Bus Stop This gentle, slice-of-life 1950s drama invokes a spring snowstorm to strand a bus carrying a young Montana cowboy, a Kansas City nightclub floozy and a drunken ex-professor (quoting Shakespeare) amidst curious locals at a forlorn cafe in a tiny prairie town. Three efforts at intimacy ensue, ranging from idealistic love (seeing no faults), to predatory pedophilia, to a quiet quickie between consenting, working-class 40-somethings. Some performances stray on the broad side early on, but the second half is a keeper. Playwright William Inge deserves more recognition as the Steinbeck of the Great Plains.
Chautauqua Playhouse, 8 p.m. Friday and Saturday, with 2 p.m. Sunday matinees on March 24 and 31, $11-$12. 5325 Engle Road (in La Sierra Center), Carmichael, 489-7529. Through April 6. J.H.
Charlie Victor Romeo This tense, reality-based drama uses adrenaline-filled dialogue drawn from actual “black box” transcripts from six flights gone dreadfully (and sometimes fatally) wrong. The show played for eight months off-off-Broadway in 1999, and this touring production visits the Main Theater at UC Davis , 8 p.m. Friday and Saturday, $27. UC Davis, (530) 752-1915. Through March 24. J.H.
Dancing at Lughnasa This memory play is about an impoverished, female-dominated household in rural Ireland circa the 1930s. It is at once nostalgic and gloomy, combining boyhood recollections with the adult realization that the family would soon be smashed by the harsh economic realities of modern times. While the script is lyrical and there are several strong performances, the better elements don’t quite bond into a whole.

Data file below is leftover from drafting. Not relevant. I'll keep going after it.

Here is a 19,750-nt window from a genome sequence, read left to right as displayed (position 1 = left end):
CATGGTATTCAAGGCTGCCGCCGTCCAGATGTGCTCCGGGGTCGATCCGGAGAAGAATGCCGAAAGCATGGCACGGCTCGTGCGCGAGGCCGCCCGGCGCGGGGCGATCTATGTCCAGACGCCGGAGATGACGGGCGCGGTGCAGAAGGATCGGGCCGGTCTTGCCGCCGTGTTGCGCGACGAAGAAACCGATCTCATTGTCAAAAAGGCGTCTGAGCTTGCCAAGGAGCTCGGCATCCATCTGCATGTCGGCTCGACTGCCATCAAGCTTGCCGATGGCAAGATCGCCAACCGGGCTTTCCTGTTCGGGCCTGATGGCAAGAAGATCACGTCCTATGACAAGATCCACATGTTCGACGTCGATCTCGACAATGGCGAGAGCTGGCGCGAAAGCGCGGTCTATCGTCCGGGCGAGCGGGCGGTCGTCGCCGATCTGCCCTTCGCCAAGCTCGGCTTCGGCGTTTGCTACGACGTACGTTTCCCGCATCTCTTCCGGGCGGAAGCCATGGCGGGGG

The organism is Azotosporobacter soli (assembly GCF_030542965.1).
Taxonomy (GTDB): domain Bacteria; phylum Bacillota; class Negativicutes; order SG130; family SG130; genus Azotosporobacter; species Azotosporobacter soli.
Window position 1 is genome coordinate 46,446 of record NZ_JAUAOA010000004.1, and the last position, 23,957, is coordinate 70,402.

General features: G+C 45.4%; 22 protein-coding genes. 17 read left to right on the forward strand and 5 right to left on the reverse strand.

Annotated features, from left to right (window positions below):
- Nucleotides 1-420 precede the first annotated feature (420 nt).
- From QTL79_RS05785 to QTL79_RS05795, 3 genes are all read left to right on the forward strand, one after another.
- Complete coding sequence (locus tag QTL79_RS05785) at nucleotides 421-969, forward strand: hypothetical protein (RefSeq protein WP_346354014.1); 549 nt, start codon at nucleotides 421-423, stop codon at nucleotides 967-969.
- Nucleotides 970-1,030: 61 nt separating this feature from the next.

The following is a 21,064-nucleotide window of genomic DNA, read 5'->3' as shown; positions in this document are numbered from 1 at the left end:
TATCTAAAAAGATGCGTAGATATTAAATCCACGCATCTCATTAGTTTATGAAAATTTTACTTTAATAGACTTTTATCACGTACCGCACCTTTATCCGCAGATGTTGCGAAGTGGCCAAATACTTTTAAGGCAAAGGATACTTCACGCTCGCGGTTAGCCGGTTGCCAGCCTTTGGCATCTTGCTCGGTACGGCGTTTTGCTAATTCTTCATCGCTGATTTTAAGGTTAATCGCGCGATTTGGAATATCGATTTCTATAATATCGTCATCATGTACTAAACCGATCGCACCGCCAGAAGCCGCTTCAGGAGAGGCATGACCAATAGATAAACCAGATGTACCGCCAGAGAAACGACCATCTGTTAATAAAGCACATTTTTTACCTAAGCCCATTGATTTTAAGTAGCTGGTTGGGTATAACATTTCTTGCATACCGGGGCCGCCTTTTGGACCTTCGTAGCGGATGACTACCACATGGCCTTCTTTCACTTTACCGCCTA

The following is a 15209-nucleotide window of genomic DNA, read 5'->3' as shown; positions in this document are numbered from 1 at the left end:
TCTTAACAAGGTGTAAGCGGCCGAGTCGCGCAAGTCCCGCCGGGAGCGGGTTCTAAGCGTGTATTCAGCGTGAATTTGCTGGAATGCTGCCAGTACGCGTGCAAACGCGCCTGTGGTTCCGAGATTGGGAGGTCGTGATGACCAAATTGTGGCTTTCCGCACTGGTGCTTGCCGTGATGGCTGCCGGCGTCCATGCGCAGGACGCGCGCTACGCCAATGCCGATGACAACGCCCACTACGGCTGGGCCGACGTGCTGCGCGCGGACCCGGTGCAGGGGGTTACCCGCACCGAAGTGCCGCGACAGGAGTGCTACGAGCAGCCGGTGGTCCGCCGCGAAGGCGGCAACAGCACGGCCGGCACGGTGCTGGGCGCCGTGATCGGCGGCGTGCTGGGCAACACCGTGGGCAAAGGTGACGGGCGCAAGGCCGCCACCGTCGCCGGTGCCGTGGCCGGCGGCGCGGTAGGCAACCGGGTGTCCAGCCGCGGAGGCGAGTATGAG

Main Street Theatre Works , 8 p.m. Friday and Saturday, with a 2 p.m. Sunday matinee on March 10, $5-$14. 59 Main Street (Highway 49) in Sutter Creek, (209) 267-5680. Through March 23. J.H.
Death Trap Ira Levin, author of middlebrow best-sellers (Rosemary’s Baby, The Boys From Brazil) had tongue-in-cheek when he wrote this “one-set, five-character money-maker” back in the ’70s—making smirking remarks about the clichés of the murder-mystery genre, while deploying them at the same time. Just about every character has a motive to kill, and there are lots of nasty weapons conveniently at hand. You can also smile over the dated references to such obsolete technologies as carbon paper. This production won’t make converts out of skeptics, but fans of the form will enjoy the ride.